Gong by Eliseo Mattiacci

Gong, Eliseo Mattiacci at Forte di Belvedere

FLORENCE, ITALY – Following the celebrated monographic retrospective exhibitions of Giuseppe Penone, Antony Gormley and Jan Fabre, and of the collective Ytalia, this year the battlements and the villa of Forte di Belvedere in Florence are hosting Gong, an imposing retrospective exhibition dedicated to Eliseo Mattiacci (Cagli, 1940).

Mattiacci is one of contemporary art’s major protagonists, included among the pioneers of Italian avant-garde of the late Sixties, craftsman of experimentation and renewal in sculpture, inspired inventor of cosmological iconographies and of new spatial and conceptual relationships between art and nature, between man and the environment.

A monumental presentation of twenty sculptures exhibited outside the fort and within the villa, in addition to an extensive collection of drawings, about eighty, which, for the first time ever, allow the public to admire the always supreme graphic activity of Mattiacci.

It is an almost shamanic exercise, aimed at exploring the sublime of the cosmos, the orbits of the planets and stars, the rhythms and geometries that belong to the infinite universe, so as to draw stellar maps that today, just like millions of years ago, also function in symbolic, ritualistic terms.

From his earliest works, iron sculptures that are actual assemblies of a new, as yet unseen archaism, Mattiacci has understood how to blend and reunite gestures that are human and those of the metaphysical imagination with the unfathomable nature of life in the universe and with the immeasurable energy of matter and among the stars, with the cosmic cycle of life and death, that of being and nothingness, the forces that are visible and those not still invisible in space and time, such as magnetic attraction and gravity.

“I feel attracted by the sky with its stars and planets and all that lies beyond, by our galaxies, it’s an imagination that goes beyond, as if it seeks challenging imagination itself, as if in a dream. I would like to launch one of my sculptures into orbit in outer space. It would truly be a magnificent dream to know that one of my spatial shapes is orbiting out there,” stated Mattiacci, to whom personal exhibitions have been held in various museums and foundations around the world, including the National Gallery of Modern Art in Rome, the Kunstforum Stadtische Galerie in Munich, the Capodimonte Museum in Naples, the Institut Culturel Italien in Paris, the Fondazione Prada in Milan, the Museion in Bolzano, the Fattoria di Celle – Gori Collection in Pistoia, the Italian Cultural Institute in Los Angeles and Toronto and the MART – Museum of Modern and Contemporary Art of Trento and Rovereto.

Located within the interior spaces of the Fortress, important historical works such as the Tubo (Tube) (1967)  can be found. This work, measuring approximately sixty metres of extension, will be presented along with – for the first time since the exhibition at the Galleria L’Attico in Rome –  the Installation Recupero di un mito (Recovery of a Myth) (1975), as will also be found the sound installation Echi di suoni e cani che abbaiano (Echoes of sounds and dogs barking) (1983).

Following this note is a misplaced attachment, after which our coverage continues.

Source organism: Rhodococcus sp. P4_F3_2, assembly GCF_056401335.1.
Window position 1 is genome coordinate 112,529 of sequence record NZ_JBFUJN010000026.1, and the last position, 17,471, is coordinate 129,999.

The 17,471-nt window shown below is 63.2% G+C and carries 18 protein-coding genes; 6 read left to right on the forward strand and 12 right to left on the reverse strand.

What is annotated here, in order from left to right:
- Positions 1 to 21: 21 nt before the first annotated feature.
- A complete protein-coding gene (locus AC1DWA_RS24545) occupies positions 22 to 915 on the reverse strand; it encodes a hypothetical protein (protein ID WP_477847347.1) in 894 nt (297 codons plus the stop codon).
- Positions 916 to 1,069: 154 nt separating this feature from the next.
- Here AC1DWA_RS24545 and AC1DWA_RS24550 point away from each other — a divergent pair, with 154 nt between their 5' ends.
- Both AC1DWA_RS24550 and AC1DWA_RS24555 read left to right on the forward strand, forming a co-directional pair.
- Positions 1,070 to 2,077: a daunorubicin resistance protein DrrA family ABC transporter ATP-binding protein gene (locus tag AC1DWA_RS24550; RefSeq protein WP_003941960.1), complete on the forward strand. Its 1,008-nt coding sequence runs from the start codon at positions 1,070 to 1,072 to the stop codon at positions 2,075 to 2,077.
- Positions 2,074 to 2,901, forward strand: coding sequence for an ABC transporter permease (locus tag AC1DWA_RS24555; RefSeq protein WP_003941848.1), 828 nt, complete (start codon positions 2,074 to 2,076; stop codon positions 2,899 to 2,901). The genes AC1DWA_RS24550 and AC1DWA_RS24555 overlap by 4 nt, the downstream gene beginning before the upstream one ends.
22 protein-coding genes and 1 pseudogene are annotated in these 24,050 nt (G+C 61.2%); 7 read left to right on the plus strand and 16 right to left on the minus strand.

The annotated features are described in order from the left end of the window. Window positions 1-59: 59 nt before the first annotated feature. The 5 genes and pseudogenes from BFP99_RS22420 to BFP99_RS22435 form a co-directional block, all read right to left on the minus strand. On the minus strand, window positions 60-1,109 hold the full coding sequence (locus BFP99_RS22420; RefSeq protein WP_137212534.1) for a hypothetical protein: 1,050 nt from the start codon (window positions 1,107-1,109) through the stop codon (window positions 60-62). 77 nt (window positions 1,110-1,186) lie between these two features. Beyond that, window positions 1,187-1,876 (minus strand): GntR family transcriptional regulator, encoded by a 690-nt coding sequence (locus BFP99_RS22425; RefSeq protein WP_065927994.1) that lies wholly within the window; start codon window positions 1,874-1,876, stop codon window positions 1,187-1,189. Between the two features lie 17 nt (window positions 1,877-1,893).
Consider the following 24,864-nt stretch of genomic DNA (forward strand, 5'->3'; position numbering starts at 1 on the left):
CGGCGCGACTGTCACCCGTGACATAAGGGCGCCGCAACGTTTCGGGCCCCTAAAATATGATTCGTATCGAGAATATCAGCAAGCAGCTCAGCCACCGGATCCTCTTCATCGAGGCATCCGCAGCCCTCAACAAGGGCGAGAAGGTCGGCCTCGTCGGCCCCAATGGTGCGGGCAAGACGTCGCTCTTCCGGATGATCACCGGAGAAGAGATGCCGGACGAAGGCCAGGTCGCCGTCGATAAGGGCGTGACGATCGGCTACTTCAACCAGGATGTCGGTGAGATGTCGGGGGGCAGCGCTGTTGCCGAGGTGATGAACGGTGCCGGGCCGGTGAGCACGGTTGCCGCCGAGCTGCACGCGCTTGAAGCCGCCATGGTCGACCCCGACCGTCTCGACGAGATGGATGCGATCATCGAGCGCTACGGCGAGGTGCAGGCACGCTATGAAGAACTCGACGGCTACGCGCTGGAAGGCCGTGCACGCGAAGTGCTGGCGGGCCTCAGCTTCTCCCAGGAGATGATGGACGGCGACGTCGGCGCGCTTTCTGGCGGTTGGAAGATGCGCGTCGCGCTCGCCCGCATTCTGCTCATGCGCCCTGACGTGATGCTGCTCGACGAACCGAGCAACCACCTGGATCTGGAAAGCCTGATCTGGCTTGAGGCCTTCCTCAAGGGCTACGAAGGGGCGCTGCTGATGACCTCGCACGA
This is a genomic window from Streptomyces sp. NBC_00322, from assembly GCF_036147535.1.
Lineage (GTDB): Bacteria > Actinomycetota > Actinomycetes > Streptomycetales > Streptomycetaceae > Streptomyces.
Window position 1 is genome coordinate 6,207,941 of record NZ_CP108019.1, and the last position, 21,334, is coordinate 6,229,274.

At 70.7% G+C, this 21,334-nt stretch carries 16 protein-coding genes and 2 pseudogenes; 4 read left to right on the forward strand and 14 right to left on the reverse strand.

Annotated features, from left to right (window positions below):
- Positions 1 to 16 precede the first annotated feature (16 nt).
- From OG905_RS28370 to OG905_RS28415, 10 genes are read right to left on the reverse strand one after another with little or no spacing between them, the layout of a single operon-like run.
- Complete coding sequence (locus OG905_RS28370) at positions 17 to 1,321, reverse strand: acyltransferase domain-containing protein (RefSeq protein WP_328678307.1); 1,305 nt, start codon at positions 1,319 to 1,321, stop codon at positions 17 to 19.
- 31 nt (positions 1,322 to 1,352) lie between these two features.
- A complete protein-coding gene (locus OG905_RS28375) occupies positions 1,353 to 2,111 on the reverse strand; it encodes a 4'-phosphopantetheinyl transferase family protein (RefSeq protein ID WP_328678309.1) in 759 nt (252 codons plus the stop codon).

Also exhibited will be the early works such as Scultura lunatica (Lunatic sculpture) of 1962. Regarding the most recent works, an entire room will host the installation with the planets in aluminium on the layered surface in lead pellets La mia idea del cosmo (My idea of the cosmos) (2001), while the large propellers in aluminium of Dinamica Verticale (Vertical Dynamic) (2013) will dominate the spaces on the ground floor.

Continuing on the first floor, the public will intercept a sequence of rooms dedicated entirely to drawing, a true “exhibition within the exhibition” that will systematically examine the dense seasons of this constant and yet so little probed practice of the work of Mattiacci.

Drawings will be exhibited that evoke the atmosphere of the performance of the Seventies, the cycle Predisporsi ad un capolavoro cosmico-astronomico (Preparing yourself for a cosmic-astronomical masterpiece) of 1980-1981, the frottages on metal of the Campi magnetici (Magnetic fields), the Cosmogonies, up to the recent Corpi Celesti (Celestial Bodies) of 2005-2015.

Upon leaving the villa, in the large terraced gardens of Forte di Belvedere, one finds the large works of corten steel of cosmic astronomical inspiration, with one side oriented toward the great Renaissance construction site which is the city of Florence, and the other side directed toward the hills that host the Arcetri Astrophysical Observatory, not far from the final residence of Galileo Galilei.

Making  use of the generous loans from public and private collections, in this system of spatial references the works will be arranged starting from the end of the Eighties up until the most recent years, such as the two totems Verso il cielo (Toward the sky) (1987), Equilibri precari (Precarious equilibria) quasi impossibile (almost impossible) (1991), Segno australe – Croce del Sud (Southern Sign – Southern Cross) (1991), Gong (1993), Vie de cielo (Sky roads) (1995), the disks of Ordine cosmico (Cosmic order) (1995-96), Totem con nuvola (Totem with cloud) (1996), and the as yet unseen Scultura che guarda (Sculpture that watches) (1997-2013).

The exhibition is made possible thanks to the fundamental support of Banca Monte dei Paschi di Siena – main sponsor of the event – and thanks to the sponsorship of Carpisa, to the technical sponsorship of Forma and with the support of Galleria Poggiali.LAST ENTRANCE AT 7.00PM. CLOSED ON MONDAYS.

Gong exhibit – Forte Belvedere – Open until October 14, 2018. Admission: 2 Euros.

Steve McCurry, fisherman paddles his boat along Inle Lake

Steve McCurry celebrated in a 100 shots-exhibition

FLORENCE, ITALY – 40 years of activity the master of world photography Steve McCurry celebrated in a 100 shots-exhibition at the suggestive and fascinating Villa Bardini, Florence.

Until September 16th the exhibition ‘Steve McCurry. Icons’, curated by Biba Giacchetti, collects the 100 shots documenting the best of what the American artist has achieved in 40 years of activity.